Maryland’s highest court has agreed to consider an appeal filed by the Prince George’s County Council in a controversial local redistricting case.
The order, issued late Friday, came in response to a ruling from a Prince George’s County Circuit Court judge late last month.
In a lawsuit filed by four county residents, Judge William A. Snoddy ruled that the council failed to follow proper procedure when it approved a new map for use beginning this year. He ruled that the Prince George’s charter requires the council to pass a redistricting bill. The panel approved a resolution.
Snoddy ordered the county to void the council-approved map and to use instead the map crafted by an independent commission. That map made only modest changes to the map the county has used since 2012.
The court scheduled oral arguments in the case, Prince George’s County v. Robert E. Thurston, et al, for March 4. The hearing will be held online.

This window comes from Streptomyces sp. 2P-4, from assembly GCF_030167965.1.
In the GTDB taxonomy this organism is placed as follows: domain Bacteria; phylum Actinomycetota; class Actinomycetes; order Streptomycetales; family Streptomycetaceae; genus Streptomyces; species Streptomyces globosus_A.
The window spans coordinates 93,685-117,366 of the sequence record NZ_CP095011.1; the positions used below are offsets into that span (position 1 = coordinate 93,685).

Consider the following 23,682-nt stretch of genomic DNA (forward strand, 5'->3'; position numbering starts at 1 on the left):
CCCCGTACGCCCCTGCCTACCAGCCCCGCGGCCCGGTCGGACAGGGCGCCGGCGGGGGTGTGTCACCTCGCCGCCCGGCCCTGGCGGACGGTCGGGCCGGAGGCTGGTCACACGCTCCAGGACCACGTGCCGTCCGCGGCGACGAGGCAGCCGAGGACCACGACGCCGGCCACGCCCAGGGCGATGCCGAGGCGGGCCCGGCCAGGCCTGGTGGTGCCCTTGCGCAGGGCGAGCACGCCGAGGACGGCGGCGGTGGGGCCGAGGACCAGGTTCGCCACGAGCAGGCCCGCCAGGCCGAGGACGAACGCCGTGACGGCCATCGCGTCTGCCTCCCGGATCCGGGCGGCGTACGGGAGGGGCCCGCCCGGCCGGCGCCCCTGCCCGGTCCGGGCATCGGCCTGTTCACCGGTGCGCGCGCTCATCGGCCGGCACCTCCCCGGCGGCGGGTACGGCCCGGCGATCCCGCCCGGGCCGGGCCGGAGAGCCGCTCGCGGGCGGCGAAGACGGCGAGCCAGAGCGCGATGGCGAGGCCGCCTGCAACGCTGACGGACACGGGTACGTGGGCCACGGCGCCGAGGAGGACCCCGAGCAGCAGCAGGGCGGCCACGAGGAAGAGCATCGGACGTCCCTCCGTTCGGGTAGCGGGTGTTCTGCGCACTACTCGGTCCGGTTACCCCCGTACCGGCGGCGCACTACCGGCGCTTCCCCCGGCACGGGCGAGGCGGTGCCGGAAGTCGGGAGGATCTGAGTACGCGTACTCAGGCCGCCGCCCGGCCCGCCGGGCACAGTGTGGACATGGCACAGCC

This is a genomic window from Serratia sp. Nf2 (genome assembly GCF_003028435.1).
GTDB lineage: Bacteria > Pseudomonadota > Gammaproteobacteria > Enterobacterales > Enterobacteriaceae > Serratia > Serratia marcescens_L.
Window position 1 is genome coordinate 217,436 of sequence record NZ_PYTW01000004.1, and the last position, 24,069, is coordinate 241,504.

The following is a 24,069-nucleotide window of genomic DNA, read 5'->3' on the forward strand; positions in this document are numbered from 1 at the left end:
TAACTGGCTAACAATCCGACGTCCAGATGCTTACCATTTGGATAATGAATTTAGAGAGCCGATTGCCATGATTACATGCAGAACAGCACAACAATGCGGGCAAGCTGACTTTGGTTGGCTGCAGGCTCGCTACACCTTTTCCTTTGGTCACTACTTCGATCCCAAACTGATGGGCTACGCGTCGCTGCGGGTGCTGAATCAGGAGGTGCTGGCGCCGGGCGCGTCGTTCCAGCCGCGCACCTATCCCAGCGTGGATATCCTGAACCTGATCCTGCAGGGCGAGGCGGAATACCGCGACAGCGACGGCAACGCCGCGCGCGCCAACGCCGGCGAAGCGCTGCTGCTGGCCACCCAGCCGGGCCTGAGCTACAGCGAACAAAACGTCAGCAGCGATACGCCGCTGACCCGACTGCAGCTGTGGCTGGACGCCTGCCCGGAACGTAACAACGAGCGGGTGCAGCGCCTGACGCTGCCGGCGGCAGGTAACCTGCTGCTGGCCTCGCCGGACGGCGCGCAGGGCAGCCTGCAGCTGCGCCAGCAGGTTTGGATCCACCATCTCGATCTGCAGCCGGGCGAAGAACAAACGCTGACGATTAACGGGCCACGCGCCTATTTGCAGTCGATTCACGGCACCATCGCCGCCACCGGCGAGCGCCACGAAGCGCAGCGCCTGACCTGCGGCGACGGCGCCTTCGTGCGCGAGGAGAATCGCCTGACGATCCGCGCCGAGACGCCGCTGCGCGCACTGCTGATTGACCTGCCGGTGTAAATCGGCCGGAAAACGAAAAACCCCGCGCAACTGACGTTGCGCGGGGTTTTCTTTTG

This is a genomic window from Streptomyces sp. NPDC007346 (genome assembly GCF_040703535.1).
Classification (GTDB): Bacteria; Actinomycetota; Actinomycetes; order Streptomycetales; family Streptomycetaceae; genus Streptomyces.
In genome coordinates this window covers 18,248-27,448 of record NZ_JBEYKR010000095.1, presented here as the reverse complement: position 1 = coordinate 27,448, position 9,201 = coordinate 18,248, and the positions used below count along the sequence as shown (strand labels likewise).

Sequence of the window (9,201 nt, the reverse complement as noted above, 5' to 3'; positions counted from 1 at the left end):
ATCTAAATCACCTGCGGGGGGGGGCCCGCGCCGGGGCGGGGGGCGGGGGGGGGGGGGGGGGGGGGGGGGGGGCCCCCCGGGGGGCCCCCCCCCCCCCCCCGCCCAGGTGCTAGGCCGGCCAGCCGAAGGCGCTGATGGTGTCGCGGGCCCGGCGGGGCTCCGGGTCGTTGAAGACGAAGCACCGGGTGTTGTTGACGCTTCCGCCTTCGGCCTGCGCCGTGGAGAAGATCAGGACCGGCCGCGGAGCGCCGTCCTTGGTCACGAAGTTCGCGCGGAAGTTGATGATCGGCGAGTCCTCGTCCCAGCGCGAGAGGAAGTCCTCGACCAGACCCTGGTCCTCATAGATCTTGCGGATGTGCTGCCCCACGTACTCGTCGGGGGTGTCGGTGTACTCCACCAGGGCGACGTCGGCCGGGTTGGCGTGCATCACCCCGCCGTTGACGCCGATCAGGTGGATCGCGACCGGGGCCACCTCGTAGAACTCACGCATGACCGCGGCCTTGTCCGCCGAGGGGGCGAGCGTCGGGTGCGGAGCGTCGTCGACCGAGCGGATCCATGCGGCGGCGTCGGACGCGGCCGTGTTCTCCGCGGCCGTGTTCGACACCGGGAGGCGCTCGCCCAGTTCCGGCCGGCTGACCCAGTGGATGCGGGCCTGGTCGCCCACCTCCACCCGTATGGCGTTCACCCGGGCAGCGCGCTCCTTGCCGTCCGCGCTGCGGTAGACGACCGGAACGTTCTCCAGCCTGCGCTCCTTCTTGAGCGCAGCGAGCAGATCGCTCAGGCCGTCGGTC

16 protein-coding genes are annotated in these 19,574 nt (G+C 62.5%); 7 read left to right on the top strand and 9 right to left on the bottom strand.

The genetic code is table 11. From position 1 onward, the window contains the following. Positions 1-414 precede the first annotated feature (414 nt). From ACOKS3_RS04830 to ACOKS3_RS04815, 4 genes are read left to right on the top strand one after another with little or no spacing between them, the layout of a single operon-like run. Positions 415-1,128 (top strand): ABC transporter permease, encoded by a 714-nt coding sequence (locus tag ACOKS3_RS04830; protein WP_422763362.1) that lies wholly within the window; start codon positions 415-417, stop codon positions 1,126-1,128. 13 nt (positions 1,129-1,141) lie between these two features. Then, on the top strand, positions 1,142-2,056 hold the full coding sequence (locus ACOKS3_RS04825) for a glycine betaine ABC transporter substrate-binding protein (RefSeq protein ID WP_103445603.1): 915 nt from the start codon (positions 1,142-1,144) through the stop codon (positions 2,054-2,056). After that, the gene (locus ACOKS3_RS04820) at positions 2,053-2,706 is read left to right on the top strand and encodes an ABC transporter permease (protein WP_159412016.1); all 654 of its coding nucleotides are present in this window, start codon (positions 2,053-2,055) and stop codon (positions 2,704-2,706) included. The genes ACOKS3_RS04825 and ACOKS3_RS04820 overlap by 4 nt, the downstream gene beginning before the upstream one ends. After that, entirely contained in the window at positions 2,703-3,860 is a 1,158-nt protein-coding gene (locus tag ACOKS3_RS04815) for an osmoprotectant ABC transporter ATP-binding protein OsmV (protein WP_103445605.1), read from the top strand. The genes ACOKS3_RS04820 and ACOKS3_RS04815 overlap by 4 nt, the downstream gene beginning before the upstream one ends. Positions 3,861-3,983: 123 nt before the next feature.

The council has been heavily criticized for the way it handled the once-a-decade process of redrawing local political boundaries. At a marathon hearing just prior to the vote, approximately 120 residents accused the panel of replacing the commission map with one that six council members — just enough to pass the plan — crafted in secret. No one spoke in favor of the plan, which was adopted on a 6-3 vote.
Critics pointed to numerous instances in which progressive and independent-mind candidates — including one former council member — were narrowly drawn out of districts they intended to run in.
Nine members of the Prince George’s Council represent districts and two serve at-large.
The council members who supported the disputed plan expressed confidence that they faithfully followed the law and the charter.
In a statement issued on Saturday, Prince George’s Council Chairman Calvin S. Hawkins II (D) said: “The Council voted to adopt its 2021 Redistricting Plan by Resolution under the authority granted by voters in 2012 with approval of Ballot Question A, and the County Charter, which states the Plan shall be adopted by Council Resolution.”
The original filing deadline for candidates wishing to run this year, when almost all state and local seats are on the ballot, was Feb. 22. But late last week the Court of Appeals moved the deadline to March 22 to give it time to hold hearings in a series of lawsuits challenging the General Assembly’s plans to redraw congressional and state legislative districts.